The Greenhouse Effect at the Supreme Court


It goes without saying that leftists have perfected the art of situational ethics. The basic operating rule for the left is: “‘Democracy’ means getting what we want; if any institution doesn’t give us what we want, that institution must be destroyed,” though they will always call it “reform.”

Consider the cliche of the last few years that “democracy is in peril,” and then let this Washington Post headline settle in at a leisurely pace:

From “democracy in crisis” to rule by decree faster than Vin Diesel in Fast & Furious 10. (Shouldn’t Vin Diesel change his last name in this time of the climate crisis? Maybe some other time. . .)

We now see this in the case of the Supreme Court, which is infuriating liberals because it no longer serves as a policy-making body for the left to use as an end-run around the branches of government accountable to voters.

Look no further than the primal scream in the latest issue of the New York Review of Books from long-time Supreme Court “reporter” Linda Greenhouse. Sober Court watchers have long noted the “Greenhouse Effect,” which in this case has nothing to do with climate change. It refers to the supposedly soothing, no-ideology-to-see-here persona Greenhouse has affected for decades.

Her article is predictably entitled, “Should We Reform the Supreme Court?” In other words, should we add more Justices or change it around in some way so as to “restore” it as a Progressive battering ram. The subhed provides the dead giveaway: “The legal academy is close to giving up on the Supreme Court.” You know how upset leftist academics can be when the rest of the world ignores them.

Greenhouse openly pines for a return to the glory days of the Warren Court:

“What did the Warren Court stand for?” the legal historian Morton J. Horwitz asked in The Warren Court and the Pursuit of Justice(1998), a paean to the period. Horwitz and Breyer were both born in 1938. Their contemporaries, titans of liberal constitutional scholarship like Owen Fiss of Yale and Laurence Tribe of Harvard, eventually came to staff and even dominate the nation’s law school faculties. Nearly any member of this cohort, many of them Warren Court clerks like Fiss and Tribe, might have given an answer similar to the one Horwitz offered: “Like no other court before or since, it stood for an expansive conception of the democratic way of life as the foundational ideal of constitutional interpretation.” . . .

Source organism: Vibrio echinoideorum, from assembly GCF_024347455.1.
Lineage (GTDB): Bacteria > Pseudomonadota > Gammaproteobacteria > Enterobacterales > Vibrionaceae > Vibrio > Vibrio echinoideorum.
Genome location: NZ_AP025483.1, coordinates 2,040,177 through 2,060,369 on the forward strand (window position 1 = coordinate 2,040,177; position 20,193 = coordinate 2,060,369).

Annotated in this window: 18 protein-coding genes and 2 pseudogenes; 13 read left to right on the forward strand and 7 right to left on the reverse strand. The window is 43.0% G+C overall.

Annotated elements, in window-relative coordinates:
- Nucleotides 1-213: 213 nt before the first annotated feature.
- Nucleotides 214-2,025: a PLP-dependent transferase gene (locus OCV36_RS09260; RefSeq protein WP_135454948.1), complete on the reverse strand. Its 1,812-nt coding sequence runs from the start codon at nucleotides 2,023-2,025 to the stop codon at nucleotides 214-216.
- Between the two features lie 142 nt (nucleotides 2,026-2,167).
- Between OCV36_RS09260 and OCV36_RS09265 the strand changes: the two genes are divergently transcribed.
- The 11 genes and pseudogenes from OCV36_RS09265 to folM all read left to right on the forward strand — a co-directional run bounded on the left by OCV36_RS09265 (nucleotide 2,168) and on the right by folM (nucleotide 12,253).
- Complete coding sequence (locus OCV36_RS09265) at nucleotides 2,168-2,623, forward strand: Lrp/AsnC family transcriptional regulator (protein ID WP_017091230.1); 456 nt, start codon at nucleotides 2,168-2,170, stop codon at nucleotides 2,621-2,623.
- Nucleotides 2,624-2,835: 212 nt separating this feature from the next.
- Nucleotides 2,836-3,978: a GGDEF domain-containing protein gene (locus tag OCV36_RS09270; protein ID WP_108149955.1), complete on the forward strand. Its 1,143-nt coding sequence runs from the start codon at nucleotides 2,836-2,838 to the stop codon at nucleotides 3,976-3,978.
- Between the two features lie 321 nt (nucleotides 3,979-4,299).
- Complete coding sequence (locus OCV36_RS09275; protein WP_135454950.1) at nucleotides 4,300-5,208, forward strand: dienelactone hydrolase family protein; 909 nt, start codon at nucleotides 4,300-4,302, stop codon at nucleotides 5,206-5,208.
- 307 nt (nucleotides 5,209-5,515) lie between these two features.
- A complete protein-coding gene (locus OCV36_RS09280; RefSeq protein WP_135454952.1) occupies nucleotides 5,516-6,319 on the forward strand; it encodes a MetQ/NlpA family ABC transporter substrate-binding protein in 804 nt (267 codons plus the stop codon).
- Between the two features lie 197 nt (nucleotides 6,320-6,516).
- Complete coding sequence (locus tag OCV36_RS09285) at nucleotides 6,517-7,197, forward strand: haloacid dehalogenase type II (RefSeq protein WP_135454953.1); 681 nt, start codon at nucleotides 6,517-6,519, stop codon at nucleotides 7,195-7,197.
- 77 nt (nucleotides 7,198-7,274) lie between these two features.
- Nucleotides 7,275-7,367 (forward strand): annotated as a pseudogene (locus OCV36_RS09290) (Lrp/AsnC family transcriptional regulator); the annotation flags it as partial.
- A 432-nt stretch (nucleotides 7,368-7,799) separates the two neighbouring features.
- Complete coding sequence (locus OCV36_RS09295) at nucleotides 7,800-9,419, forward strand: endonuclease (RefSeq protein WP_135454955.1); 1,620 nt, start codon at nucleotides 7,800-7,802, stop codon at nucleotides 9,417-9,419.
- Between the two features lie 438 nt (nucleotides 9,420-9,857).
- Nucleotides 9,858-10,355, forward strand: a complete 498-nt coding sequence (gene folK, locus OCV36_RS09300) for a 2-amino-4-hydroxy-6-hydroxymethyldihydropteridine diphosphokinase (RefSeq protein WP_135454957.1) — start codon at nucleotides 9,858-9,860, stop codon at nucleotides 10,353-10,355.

What shines through the testimony presented by younger scholars at the [Biden Court Reform] commission’s public hearings is how little idealism remains, or at least how little of it has been embraced by a generation for which the Warren Court exists only in books. The Supreme Court in retrenchment, in thrall to the mid-twentieth-century’s invented construct of “originalism” as the key to the meaning of the Constitution, has been the overriding fact of their professional lives. . . Taken as a whole, the commission’s work lets the public in on the fact that the legal academy is close to giving up on the Supreme Court.

Of course, the “legal academy” giving up on the Supreme Court is ironically good news, though Greenhouse lacks the intellectual equipment to grasp the possibilities of this.

Even more amusing is her treatment of court-packing, which embeds all of the left’s tacit presumptions:

For those seeking a quicker fix for the present ideological imbalance on the Court, expansion—or packing, to use the pejorative that is forever attached to Franklin D. Roosevelt’s failed proposal of 1937—has obvious appeal. Two members of the commission, Laurence Tribe and Nancy Gertner, a retired federal district judge, began by favoring term limits but came to support expansion as the only effective counter to the Republicans’ manipulation of the confirmation process, as they explained in a Washington Post op-ed shortly after the report was issued. “A Supreme Court that has been effectively packed by one party will remain packed into the indefinite future, with serious consequences to our democracy,” the two wrote. “This is a uniquely perilous moment that demands a unique response.”

While FDR’s court-packing scheme failed in 1937, he ended up appointing nine Supreme Court justices, all of them pro-New Deal, and I don’t recall any of the sainted “legal academics” expressing concern about the “ideological imbalance” of the Court, or that its usurpation of legislative power posed “serious consequences to our democracy.” Because that kind of threat can only come from people who disagree with Progressivism. QED.



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